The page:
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July 10, 2008

G8 leaders against food export bans

Leaders from the Group of Eight industrialized nations,while meeting in Japan on July 8 urged food producing countries to scrap restrictions on food exports, saying such measures exacerbate the global food crisis and hinder the delivery of food aid to those in need.

In a statement at the end of the second day of the three-day summit meeting, the G8 officials called it “imperative” to lift bans on food exports.

Their language was clearly more forceful than the message from a U.N.-hosted food summit in Rome in June calling for minimizing food export restrictions. The G-8 leaders’ sharper wording underlined how concerned they are about soaring food prices, which are fueling inflation and undermining years of global efforts to reduce poverty.

“It is … imperative to remove export restrictions and expedite the current negotiation at the World Trade Organization … aimed at introducing stricter disciplines on these trade actions.” Capping or banning food exports could “prolong and aggravate the situation, and hinder humanitarian purchases of food commodities,” the statement said.

The G8 nations, for their part, are “determined to take all possible measures in a coordinated manner,” including addressing the needs of “the most vulnerable people.” Multiyear steps will include boosting the world’s agriculture investment, helping farmers become more productive, promoting agricultural research and development, and improving infrastructure like irrigation systems, transportation and quality control.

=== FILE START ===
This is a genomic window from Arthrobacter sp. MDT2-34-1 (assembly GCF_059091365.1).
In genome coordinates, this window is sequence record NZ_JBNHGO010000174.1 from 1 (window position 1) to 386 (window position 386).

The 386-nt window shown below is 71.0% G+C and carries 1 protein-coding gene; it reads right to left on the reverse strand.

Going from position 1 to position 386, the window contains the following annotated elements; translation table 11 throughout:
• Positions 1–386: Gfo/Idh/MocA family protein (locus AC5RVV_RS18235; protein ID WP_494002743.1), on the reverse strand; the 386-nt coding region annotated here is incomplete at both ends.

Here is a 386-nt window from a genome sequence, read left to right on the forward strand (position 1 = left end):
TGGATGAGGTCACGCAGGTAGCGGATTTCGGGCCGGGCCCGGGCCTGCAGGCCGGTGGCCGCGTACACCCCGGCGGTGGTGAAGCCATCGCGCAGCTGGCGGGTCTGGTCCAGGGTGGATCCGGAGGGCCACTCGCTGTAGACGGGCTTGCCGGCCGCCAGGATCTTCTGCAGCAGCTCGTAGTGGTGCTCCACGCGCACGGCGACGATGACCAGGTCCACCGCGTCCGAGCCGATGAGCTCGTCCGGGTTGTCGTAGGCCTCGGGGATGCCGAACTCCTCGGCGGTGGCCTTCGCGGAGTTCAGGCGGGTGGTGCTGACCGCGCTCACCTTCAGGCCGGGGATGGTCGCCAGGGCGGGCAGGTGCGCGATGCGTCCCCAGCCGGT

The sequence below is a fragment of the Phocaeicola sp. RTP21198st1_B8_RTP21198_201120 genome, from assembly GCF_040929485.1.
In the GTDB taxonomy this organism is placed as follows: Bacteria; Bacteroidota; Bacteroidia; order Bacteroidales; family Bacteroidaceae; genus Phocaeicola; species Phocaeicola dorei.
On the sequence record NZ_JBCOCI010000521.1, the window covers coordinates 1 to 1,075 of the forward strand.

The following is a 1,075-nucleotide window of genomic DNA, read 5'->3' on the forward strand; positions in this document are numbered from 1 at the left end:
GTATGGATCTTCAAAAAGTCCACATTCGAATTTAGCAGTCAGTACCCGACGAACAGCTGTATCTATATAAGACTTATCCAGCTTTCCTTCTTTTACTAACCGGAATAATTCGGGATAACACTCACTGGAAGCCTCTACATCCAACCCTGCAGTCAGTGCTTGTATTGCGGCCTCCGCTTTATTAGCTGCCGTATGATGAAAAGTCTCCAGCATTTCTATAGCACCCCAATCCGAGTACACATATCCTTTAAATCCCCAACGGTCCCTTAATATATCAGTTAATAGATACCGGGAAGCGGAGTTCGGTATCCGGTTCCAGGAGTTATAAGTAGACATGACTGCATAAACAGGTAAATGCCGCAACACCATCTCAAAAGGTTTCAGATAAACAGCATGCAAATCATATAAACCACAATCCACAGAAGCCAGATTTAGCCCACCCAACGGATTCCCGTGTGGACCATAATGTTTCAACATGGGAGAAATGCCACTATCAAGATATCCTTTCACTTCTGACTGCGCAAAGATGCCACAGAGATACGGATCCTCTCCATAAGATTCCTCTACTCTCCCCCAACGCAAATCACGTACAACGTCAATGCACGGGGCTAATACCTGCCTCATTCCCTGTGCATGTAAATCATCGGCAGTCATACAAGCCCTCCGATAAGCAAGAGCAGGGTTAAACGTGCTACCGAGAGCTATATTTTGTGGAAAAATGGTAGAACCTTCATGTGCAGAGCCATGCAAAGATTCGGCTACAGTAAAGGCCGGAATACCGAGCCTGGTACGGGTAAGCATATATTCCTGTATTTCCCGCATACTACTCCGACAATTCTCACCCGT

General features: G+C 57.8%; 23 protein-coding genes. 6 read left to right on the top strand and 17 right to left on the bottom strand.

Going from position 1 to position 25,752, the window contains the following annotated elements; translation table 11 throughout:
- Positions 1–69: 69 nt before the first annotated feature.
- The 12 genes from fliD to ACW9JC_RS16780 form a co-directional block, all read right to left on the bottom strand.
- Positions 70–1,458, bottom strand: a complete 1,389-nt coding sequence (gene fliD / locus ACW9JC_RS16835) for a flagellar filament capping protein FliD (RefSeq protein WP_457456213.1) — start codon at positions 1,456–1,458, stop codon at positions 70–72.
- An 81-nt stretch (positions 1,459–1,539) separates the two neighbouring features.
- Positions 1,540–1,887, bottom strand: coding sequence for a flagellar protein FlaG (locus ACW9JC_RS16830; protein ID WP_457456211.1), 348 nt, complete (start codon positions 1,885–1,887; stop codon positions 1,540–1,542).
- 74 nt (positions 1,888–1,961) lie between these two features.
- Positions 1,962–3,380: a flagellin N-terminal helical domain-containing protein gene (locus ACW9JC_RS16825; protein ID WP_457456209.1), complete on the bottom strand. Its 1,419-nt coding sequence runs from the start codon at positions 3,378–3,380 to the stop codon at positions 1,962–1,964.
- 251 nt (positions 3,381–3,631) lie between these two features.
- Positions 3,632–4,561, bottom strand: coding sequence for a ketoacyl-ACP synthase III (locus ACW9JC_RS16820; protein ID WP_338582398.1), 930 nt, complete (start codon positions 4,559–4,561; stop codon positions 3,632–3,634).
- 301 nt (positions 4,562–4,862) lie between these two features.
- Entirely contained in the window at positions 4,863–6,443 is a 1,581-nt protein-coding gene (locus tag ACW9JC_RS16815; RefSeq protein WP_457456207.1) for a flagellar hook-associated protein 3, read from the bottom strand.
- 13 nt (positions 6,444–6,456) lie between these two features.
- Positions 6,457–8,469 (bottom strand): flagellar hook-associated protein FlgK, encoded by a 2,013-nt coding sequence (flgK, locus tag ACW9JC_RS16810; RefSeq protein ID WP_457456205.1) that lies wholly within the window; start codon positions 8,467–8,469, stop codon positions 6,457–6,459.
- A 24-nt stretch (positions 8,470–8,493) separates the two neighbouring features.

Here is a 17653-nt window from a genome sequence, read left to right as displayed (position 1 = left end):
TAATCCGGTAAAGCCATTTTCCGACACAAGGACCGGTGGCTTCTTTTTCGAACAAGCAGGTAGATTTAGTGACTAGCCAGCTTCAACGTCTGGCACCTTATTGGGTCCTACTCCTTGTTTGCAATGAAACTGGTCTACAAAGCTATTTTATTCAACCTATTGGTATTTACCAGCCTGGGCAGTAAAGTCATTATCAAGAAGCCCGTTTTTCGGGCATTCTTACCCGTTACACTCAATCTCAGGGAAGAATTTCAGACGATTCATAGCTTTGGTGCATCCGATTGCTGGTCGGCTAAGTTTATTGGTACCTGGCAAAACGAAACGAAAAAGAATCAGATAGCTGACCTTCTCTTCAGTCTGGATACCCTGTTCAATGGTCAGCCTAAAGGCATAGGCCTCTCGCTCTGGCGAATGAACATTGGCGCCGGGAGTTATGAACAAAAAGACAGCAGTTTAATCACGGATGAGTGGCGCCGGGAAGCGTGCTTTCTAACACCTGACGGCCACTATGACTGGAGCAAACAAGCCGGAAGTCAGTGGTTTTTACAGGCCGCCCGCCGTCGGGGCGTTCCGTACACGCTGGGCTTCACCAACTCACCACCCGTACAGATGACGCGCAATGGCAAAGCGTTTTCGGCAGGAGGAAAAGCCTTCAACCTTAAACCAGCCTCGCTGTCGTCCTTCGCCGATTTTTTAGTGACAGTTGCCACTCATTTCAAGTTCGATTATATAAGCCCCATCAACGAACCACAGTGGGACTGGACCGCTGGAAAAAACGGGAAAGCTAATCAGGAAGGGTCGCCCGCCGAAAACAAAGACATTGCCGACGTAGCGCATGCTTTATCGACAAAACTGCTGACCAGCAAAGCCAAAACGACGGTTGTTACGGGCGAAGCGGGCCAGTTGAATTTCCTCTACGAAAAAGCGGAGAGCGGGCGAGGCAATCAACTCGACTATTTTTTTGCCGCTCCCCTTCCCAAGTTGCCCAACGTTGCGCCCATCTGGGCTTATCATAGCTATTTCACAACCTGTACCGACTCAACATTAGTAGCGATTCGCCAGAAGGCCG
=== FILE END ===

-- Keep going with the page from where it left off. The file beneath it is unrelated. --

The G8 comprises the U.S., Japan, Germany, France, the U.K., Italy, Canada and Russia.

In recent years, countries such as Vietnam, Argentina, Indonesia, Brazil, India and Egypt have adopted various export restrictions on crops such as rice and wheat. Such limits have played a role in causing the prices of soy beans, wheat and corn to double over the past year, analysts say.

Other factors have also played a role. Soaring crude oil prices, for example, have made it more expensive to transport food. An influx of speculative money into the commodities markets - partially as a result of the U.S. housing crisis making financial markets a riskier place to invest - has also pushed up food prices.

The G8 leaders’ food statement didn’t call for the cessation of the biofuels development, a position opposed by the U.S., a major producer of such fuels. But the statement said governments must “ensure the compatibility of policies” between biofuels production and food security. Biofuels include ethanol, made from sugar or corn. The G8 officials also called for the promotion and development of “second-generation biofuels” from non-food plant materials and inedible biomass.

Wall St. Journal

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